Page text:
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I have the following part of a function that is driving me crazy. As you can see, I am generating a path and file name to bulk copy table data to. When I run this within the PowerShell script I get the following error:

C:\Program Files\Microsoft SQL Server\100\Tools\Binn\bcp.exe:  unknown option 1
usage: C:\Program Files\Microsoft SQL Server\100\Tools\Binn\bcp.exe

However, when I copy the output string I get from the Write-host command and paste it into the command prompt I can execute it just fine. What gives?

ForEach($table in $db.Tables | where {$_.IsSystemObject -eq $false})
{

        $fullName = "$db.$table"

        If($scriptTables -contains $fullName)
        {
              $fullFilePath = (pwd).path + "\$db.$table" + ".dat"
              $copyExecString = "$db.$table out `"$fullFilePath`" -E -N -Sserver1\instance -Uxyz -Pxyz > Output.txt"
              & bcp "$copyExecString" #Invoke-Expression "bcp $copyExecString"
              Write-host "bcp $copyExecString"                      
        }

}

Example of output:

bcp [DB].[dbo].[Table] out "C:\Development\ScriptDemoData\[DB].[dbo].[Table].dat" -E -N -Sserver1\instance -Uxyz -Pxyz > Output.txt
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3 Answers 3

up vote 0 down vote accepted

I don't know how to expand a string into various properties.

You could however just pass them in directly.

.\bcp.exe $db.$table out "$fullFilePath" -E -N -Sserver1\instance -Uxyz -Pxyz > Output.txt
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This has to do with executing legacy commands in Powershell sometimes the invoke operator (&) will work and sometimes it won't especially if there a lot arguments as is the case with bcp.exe. Another way to execute legacy applications is to use start-process. I've reworked your code and tested the following successfully.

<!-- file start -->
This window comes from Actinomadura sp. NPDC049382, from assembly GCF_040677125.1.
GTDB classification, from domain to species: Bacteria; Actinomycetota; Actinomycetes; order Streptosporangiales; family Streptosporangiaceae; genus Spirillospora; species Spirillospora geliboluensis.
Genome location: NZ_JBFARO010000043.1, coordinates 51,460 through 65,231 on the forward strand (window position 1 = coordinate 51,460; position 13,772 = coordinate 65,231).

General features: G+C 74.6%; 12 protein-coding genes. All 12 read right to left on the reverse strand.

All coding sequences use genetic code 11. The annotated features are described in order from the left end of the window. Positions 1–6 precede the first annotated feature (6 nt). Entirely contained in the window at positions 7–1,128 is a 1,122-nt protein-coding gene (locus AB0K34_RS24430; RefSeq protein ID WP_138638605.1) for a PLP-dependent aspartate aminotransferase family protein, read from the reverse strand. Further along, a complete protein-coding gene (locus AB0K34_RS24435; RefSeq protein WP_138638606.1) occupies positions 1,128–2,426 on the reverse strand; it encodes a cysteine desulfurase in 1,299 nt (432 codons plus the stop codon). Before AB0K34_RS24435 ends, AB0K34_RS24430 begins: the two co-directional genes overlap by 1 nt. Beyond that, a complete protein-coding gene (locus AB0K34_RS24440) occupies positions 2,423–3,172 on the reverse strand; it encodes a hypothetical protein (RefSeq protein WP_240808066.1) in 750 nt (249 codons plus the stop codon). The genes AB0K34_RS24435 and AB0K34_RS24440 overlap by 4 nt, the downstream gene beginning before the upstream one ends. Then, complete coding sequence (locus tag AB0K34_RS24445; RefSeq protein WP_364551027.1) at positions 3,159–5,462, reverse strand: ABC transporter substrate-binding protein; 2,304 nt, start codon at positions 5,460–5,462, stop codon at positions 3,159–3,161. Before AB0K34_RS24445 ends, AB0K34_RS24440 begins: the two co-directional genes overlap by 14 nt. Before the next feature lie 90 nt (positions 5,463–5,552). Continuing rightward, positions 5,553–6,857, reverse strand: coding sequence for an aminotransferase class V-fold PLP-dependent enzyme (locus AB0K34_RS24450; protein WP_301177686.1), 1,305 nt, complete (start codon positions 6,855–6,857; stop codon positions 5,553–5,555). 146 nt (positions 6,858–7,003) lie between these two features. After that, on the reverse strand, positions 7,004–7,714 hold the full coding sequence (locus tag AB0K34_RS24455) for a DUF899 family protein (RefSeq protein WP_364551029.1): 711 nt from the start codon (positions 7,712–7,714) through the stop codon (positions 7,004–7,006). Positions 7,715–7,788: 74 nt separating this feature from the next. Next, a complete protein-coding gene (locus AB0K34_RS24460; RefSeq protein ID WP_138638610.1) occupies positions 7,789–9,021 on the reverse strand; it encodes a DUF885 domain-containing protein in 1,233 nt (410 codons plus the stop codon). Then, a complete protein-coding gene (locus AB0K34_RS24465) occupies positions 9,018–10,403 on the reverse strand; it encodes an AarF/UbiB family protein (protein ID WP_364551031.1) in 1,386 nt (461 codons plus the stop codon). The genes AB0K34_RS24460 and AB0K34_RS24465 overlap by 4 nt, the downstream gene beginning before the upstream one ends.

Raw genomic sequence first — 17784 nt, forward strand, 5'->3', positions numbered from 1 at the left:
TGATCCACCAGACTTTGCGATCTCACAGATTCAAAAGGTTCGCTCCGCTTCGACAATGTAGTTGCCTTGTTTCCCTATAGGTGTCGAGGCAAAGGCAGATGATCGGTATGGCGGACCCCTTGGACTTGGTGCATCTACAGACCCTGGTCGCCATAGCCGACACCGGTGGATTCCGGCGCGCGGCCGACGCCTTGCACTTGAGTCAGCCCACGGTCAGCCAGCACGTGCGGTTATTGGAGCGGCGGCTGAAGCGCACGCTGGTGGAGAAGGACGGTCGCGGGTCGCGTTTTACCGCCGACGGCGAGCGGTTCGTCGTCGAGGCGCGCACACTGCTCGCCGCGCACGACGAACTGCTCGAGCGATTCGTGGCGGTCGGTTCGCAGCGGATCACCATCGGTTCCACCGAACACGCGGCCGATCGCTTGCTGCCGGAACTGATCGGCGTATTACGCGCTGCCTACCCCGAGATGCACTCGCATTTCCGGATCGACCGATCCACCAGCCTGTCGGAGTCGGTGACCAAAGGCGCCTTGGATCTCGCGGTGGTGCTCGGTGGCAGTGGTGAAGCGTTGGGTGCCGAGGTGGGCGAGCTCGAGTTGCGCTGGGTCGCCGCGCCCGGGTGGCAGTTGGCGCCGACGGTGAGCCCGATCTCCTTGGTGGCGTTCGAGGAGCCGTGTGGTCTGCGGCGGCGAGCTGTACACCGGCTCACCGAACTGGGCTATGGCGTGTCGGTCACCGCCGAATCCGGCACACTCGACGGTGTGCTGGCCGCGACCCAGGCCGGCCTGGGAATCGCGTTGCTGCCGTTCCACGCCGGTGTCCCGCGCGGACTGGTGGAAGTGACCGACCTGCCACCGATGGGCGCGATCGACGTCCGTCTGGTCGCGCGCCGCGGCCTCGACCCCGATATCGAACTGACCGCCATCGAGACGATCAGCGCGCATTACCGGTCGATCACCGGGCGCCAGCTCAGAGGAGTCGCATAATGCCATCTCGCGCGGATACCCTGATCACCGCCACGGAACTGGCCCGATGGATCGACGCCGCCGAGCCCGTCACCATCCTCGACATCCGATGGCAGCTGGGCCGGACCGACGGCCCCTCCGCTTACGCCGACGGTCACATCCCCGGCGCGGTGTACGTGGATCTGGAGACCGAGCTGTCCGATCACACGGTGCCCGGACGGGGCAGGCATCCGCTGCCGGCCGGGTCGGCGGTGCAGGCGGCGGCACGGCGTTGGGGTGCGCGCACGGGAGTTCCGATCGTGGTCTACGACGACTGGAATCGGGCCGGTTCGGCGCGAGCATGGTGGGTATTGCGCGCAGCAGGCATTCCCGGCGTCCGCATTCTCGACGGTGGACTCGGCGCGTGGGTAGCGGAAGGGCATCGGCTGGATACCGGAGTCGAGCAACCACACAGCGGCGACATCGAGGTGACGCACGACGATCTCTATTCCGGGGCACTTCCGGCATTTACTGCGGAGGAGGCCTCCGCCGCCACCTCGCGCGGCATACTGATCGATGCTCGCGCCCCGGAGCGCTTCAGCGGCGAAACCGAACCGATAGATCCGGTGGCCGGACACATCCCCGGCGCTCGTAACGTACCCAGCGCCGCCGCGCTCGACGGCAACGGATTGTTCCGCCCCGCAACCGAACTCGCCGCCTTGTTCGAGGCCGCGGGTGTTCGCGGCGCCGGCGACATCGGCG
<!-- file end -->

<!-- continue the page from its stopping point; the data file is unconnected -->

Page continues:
try {add-type -AssemblyName "Microsoft.SqlServer.ConnectionInfo, Version=10.0.0.0, Culture=neutral, PublicKeyToken=89845dcd8080cc91" -EA Stop}
catch {add-type -AssemblyName "Microsoft.SqlServer.ConnectionInfo"}

try {add-type -AssemblyName "Microsoft.SqlServer.Smo, Version=10.0.0.0, Culture=neutral, PublicKeyToken=89845dcd8080cc91" -EA Stop; $smoVersion = 10}
catch {add-type -AssemblyName "Microsoft.SqlServer.Smo"; $smoVersion = 9}

$ServerInstance = "$env:computername\sql1"
$Database = 'AdventureWorks'
$server = new-object ("Microsoft.SqlServer.Management.Smo.Server") $ServerInstance
$db = $server.Databases[$Database]
$scriptTables = ,'[AdventureWorks].[Sales].[StoreContact]'

ForEach($table in $db.Tables | where {$_.IsSystemObject -eq $false})
{

        $fullName = "$db.$table"

        If($scriptTables -contains $fullName)
        {
              $fullFilePath = (pwd).path + "\$db.$table" + ".dat"
              start-process -NoNewWindow -RedirectStandardOutput output.txt -FilePath bcp -ArgumentList @"
$db.$table out "$fullFilePath" -E -N -S$ServerInstance -T
"@
        }

}
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It's because of the quotes, I suspect.

bcp "$copyexecstring" will enclose your parameters in double quotes.

To simplify, I would put the $bcp inside the string, then just use Invoke-Expression:

$copyExecString = "$db.$table out `"$fullFilePath`" -E -N -Sserver1\instance -Uxyz -Pxyz > Output.txt"
$copyexecstring = "bcp $copyexecstring"
$return = (Invoke-expression $copyexecstring) | Out-string
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" cause variables to be expanded. ' do not. I do not believe either is passed on to the executing function (they are stripped by the OS) –  Guvante Oct 1 '12 at 20:10

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